Palm Oil Climbs Most in Two Weeks as Crude Gains, Output Drops

Palm advanced the most in almost two weeks on speculation that an increase in crude oil prices to the highest level in more than a month will boost demand for the tropical oil in biodiesel as production declines in Indonesia.

The contract for February delivery rose 1.5 percent to 2,656 ringgit ($824) a metric ton on the Bursa Malaysia Derivatives, the biggest gain for most-active futures since Nov. 21. Futures advanced 8.9 percent in 2013.

Palm oil, used in everything from candy to detergents, entered a bull market last month and is heading for its first annual gain in three years as production drops at plantations in Indonesia and biodiesel demand increases. Output in Indonesia, the biggest producer, will decline by 500,000 tons to 27.5 million tons this year, Dorab Mistry, director at Godrej International Ltd., said on Nov. 29. That’s the first drop since 1998, according to U.S. Department of Agriculture data.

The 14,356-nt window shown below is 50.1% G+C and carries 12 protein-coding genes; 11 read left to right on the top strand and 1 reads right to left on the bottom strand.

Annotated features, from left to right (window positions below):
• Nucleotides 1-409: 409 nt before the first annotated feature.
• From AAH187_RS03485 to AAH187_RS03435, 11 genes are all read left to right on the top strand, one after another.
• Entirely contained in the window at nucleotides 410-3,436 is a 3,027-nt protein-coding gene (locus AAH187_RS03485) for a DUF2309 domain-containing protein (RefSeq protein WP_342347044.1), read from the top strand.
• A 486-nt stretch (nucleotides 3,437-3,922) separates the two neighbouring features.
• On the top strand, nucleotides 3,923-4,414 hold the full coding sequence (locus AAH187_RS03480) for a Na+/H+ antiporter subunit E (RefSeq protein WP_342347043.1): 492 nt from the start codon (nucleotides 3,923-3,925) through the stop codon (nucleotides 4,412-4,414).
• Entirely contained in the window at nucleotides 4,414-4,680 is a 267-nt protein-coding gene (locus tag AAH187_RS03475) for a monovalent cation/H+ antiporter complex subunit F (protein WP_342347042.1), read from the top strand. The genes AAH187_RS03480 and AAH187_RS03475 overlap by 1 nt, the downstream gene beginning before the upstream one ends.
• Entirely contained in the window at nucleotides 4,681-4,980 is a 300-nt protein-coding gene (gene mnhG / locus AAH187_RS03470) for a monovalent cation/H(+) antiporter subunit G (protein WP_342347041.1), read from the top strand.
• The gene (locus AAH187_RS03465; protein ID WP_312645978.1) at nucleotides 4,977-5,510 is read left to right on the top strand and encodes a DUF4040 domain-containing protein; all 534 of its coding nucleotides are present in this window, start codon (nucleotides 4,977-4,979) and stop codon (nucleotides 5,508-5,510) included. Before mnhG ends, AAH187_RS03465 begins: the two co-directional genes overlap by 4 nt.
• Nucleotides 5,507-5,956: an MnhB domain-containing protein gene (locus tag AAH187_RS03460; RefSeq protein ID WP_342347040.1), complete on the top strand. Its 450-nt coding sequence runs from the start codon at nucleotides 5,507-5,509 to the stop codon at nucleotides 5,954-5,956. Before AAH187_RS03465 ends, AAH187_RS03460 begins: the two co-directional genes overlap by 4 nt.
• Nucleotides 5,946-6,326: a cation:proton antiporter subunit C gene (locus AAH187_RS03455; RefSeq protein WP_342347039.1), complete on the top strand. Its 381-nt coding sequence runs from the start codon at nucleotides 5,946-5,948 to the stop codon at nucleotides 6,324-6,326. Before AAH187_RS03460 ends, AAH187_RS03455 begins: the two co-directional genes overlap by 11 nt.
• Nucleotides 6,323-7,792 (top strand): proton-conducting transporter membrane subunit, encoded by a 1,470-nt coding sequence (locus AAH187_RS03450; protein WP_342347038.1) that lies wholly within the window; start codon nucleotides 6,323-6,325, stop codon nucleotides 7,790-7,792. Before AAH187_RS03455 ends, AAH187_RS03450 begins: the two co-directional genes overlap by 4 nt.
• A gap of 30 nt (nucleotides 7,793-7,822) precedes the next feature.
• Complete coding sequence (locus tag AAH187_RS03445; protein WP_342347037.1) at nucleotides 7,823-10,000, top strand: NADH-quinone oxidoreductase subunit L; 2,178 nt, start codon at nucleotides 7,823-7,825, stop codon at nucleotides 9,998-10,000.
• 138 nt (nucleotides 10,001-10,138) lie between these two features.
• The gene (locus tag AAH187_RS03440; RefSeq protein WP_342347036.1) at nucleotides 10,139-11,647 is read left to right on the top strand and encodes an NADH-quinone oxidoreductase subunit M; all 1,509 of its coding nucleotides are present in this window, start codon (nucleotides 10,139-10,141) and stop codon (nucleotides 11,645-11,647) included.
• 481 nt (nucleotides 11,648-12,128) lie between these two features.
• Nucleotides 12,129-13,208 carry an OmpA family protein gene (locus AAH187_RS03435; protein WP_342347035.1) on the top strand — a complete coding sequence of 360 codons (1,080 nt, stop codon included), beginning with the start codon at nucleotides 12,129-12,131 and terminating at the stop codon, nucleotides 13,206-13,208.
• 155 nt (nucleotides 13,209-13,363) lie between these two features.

“Higher crude oil prices will mean increased usage of palm in biodiesel,” said Ivy Ng, an analyst at CIMB Investment Bank Bhd., by phone from Kuala Lumpur. “Palm has generally trended down in the last few days and we are seeing some bargain buying because there are expectations that prices will rise as we head into the lower production months.”

West Texas Intermediate crude oil climbed as much as 1.6 percent to $97.53 per barrel, the highest level since Oct. 30, as U.S. inventories shrank. Palm prices were also boosted by gains in soybeans, said Ng.

Soybean oil for January delivery advanced 0.7 percent to 40.37 cents a pound on the Chicago Board of Trade. Soybeans climbed 0.2 percent to $13.225 a bushel.

Refined palm oil for May delivery gained 0.4 percent to close at 6,252 yuan ($1,026) a ton on the Dalian Commodity Exchange. Soybean oil ended little changed at 7,262 yuan.

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